BOND v. UNITED STATES

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Case Basics
Docket No. 
98-9349
Petitioner 
Bond
Respondent 
United States
Advocates
(San Antonio, Texas, argued the cause for the petitioner)
(Department of Justice, argued the cause for the respondent)
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Facts of the Case 

While checking the immigration status of passengers on a bus in Texas, Border Patrol Agent Cesar Cantu squeezed the soft luggage which passengers had placed in the overhead storage space. When Agent Cantu squeezed a canvas bag above Steven Dewayne Bond, Agent Cantu noticed that it contained a "brick-like" object. After Bond admitted owning the bag and consented to its search, Agent Cantu discovered a "brick" of methamphetamine. Bond was indicted on federal drug charges. Bond moved to suppress the drugs, arguing that the agent conducted an illegal search of his bag, when squeezing it, in alleged violation of the Federal Constitution's Fourth Amendment prohibition against unreasonable searches and seizures. The District Court denied the motion and subsequently found Bond guilty. On appeal, Bond conceded that other passengers had access to his bag, but contended that Agent Cantu manipulated the bag (by squeezing)in a way that other passengers would not, thus constituting an unreasonable search. In affirming the denial of the motion, the Court of Appeals held that Agent Cantu's manipulation of the bag was not a search under the Fourth Amendment.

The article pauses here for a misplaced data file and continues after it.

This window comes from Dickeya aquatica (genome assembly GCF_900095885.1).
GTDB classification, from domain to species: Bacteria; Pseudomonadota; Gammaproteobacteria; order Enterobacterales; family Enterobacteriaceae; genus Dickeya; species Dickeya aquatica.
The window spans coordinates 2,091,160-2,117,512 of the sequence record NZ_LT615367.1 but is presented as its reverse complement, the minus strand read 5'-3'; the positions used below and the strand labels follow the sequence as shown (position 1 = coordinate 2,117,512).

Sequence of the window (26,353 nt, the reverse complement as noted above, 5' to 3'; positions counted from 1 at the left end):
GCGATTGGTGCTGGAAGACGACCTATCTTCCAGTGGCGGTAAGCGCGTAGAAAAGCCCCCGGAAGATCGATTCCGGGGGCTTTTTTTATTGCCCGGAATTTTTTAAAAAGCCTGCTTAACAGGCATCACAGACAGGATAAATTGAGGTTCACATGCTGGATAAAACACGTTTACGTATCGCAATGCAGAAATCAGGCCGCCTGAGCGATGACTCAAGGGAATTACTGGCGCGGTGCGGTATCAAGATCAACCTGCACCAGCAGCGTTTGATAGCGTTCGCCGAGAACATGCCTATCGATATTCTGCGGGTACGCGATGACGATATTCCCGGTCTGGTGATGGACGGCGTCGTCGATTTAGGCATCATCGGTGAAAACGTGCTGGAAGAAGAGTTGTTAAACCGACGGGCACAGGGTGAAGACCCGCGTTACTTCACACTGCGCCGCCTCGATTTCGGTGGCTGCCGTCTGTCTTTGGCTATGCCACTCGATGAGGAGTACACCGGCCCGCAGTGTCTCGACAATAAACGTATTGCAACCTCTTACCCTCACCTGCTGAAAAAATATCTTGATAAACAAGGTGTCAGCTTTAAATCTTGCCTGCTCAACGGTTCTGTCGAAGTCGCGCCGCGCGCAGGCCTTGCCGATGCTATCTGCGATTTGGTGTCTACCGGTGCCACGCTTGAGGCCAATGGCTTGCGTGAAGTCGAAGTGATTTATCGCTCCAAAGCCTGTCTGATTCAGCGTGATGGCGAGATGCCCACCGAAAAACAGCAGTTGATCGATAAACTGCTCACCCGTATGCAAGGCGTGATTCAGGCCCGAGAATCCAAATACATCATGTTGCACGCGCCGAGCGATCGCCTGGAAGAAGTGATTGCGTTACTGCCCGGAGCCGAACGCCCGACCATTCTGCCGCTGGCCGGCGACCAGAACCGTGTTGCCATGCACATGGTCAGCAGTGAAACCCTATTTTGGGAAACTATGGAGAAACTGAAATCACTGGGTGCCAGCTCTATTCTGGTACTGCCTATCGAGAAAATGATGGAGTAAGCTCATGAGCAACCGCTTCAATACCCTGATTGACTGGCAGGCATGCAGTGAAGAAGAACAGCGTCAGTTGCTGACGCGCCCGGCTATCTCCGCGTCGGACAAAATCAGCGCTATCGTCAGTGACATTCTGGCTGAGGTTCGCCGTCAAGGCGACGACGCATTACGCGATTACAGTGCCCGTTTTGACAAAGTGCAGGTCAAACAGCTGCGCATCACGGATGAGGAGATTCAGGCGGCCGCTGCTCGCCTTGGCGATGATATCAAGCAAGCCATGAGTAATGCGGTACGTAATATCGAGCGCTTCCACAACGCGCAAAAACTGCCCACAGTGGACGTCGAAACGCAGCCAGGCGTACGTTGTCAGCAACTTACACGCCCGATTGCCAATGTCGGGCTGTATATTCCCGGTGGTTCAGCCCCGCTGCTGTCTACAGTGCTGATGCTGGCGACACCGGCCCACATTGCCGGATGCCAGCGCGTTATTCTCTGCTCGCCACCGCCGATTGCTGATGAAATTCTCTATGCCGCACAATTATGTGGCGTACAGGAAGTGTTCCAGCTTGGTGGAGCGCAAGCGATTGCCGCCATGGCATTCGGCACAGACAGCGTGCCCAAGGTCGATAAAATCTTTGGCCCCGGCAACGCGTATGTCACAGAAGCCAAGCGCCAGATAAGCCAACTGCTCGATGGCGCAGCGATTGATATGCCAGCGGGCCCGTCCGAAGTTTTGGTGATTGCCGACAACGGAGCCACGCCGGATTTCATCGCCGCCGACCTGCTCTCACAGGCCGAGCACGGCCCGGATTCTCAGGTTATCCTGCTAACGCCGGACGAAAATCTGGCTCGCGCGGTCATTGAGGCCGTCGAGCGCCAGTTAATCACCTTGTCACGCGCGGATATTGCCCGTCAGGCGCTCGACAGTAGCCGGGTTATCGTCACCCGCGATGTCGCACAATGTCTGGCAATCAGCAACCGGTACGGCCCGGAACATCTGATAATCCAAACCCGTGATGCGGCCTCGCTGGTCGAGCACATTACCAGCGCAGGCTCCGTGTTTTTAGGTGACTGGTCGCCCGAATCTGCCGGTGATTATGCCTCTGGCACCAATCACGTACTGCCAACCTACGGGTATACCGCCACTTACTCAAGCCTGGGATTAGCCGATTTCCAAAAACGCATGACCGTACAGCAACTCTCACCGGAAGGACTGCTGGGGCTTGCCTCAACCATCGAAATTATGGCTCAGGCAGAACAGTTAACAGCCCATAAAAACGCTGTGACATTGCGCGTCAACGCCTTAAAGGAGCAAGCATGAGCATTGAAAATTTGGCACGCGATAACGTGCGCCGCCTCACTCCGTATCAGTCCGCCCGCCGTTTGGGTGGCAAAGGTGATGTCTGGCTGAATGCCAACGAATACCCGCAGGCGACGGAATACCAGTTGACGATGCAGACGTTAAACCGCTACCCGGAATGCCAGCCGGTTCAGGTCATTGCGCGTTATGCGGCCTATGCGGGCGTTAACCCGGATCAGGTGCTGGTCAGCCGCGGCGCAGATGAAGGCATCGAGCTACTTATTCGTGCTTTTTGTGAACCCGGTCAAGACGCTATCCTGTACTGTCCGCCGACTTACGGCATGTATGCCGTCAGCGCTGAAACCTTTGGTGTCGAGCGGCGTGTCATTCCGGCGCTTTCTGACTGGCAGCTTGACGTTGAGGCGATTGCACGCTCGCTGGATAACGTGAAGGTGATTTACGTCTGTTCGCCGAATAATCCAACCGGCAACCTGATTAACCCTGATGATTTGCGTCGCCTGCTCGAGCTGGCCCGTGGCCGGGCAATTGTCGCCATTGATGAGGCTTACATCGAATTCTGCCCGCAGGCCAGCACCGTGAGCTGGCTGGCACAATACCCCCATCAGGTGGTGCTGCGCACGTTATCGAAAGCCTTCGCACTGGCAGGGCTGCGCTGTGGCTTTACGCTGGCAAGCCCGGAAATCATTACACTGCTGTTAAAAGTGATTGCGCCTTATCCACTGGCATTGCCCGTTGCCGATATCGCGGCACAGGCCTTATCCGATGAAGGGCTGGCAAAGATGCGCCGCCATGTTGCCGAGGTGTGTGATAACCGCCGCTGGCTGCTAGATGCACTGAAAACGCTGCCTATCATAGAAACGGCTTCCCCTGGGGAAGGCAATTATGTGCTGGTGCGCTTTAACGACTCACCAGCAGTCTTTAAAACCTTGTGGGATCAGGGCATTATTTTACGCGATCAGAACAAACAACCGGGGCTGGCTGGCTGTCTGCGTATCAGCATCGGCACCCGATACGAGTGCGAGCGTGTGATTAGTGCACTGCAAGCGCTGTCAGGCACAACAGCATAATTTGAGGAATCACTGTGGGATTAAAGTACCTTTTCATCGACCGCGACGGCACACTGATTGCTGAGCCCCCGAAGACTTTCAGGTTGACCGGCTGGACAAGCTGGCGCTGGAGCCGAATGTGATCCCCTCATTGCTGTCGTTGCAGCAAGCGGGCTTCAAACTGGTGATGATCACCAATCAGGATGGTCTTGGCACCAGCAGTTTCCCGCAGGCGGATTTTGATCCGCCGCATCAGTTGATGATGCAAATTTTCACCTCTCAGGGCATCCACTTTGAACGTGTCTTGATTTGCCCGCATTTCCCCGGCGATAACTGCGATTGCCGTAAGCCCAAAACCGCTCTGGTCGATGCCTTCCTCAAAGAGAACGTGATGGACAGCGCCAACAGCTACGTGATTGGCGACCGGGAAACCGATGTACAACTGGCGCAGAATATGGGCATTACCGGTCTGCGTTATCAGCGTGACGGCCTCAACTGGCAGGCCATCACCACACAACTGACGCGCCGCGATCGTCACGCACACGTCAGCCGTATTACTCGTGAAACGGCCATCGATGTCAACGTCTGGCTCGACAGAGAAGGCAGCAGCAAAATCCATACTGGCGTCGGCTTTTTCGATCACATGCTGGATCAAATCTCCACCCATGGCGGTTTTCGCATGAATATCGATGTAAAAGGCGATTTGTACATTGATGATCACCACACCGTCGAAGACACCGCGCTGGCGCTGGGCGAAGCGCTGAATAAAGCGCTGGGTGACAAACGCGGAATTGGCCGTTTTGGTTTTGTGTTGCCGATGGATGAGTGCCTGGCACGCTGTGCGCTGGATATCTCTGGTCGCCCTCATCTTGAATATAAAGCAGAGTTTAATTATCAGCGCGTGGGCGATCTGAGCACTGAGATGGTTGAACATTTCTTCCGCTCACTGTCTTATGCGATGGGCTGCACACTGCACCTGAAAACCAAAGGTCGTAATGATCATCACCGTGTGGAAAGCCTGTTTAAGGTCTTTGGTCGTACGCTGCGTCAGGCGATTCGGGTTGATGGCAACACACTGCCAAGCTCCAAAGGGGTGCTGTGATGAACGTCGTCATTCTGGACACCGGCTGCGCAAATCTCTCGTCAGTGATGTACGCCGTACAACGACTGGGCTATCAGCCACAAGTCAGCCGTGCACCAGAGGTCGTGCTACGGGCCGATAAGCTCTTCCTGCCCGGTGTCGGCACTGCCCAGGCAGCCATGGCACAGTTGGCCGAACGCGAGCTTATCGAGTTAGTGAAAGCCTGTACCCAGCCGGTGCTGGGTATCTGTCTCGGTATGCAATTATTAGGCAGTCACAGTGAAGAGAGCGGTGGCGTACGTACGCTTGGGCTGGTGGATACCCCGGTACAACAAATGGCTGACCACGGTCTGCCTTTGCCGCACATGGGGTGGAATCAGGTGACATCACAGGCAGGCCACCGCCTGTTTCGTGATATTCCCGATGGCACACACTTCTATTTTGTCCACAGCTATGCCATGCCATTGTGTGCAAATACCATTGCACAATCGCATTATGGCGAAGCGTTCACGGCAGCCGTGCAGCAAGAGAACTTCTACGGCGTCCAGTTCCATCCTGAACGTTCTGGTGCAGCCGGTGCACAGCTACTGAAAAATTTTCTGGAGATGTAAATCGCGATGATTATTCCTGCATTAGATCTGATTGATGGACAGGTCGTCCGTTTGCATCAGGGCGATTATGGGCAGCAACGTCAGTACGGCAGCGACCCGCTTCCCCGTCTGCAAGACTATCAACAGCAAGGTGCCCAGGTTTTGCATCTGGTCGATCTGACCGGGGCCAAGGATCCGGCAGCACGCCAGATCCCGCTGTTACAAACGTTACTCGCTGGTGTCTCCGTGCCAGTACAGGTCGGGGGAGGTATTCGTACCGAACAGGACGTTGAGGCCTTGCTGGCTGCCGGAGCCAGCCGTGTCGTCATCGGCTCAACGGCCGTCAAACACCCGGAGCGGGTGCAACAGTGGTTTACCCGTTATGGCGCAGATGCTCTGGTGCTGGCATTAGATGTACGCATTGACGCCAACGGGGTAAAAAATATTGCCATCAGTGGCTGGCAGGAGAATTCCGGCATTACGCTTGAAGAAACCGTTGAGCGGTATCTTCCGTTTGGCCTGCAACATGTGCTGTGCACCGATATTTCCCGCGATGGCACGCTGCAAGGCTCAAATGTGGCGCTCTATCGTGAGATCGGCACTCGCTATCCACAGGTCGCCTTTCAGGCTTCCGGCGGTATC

Question 

Does a law enforcement officer's physical manipulation of a bus passenger's carry-on luggage violate the Fourth Amendment's protection against unreasonable searches?

Conclusion 
Decision: 7 votes for Bond, 2 vote(s) against
Legal provision: Amendment 4: Fourth Amendment

Yes. In a 7-2 opinion delivered by Chief Justice William H. Rehnquist, the Court held that "Agent Cantu's physical manipulation of petitioner's carry-on bag violated the Fourth Amendment's proscription against unreasonable searches." The Court concluded that Bond "possessed a privacy interest in his bag," and that such an expectation of privacy is reasonable. "Physically invasive inspection is simply more intrusive than purely visual inspection," Chief Justice Rehnquist wrote for the Court, a bus passenger "does not expect that other passengers or bus employees will, as a matter of course, feel the bag in an exploratory manner." Justice Stephen G. Breyer, joined by Justice Antonin Scalia, dissented, seeing no "reasonable expectation" that strangers would not manipulate luggage in a bus.

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BOND v. UNITED STATES. The Oyez Project at IIT Chicago-Kent College of Law. 10 September 2014. <http://www.oyez.org/cases/1990-1999/1999/1999_98_9349>.
BOND v. UNITED STATES, The Oyez Project at IIT Chicago-Kent College of Law, http://www.oyez.org/cases/1990-1999/1999/1999_98_9349 (last visited September 10, 2014).
"BOND v. UNITED STATES," The Oyez Project at IIT Chicago-Kent College of Law, accessed September 10, 2014, http://www.oyez.org/cases/1990-1999/1999/1999_98_9349.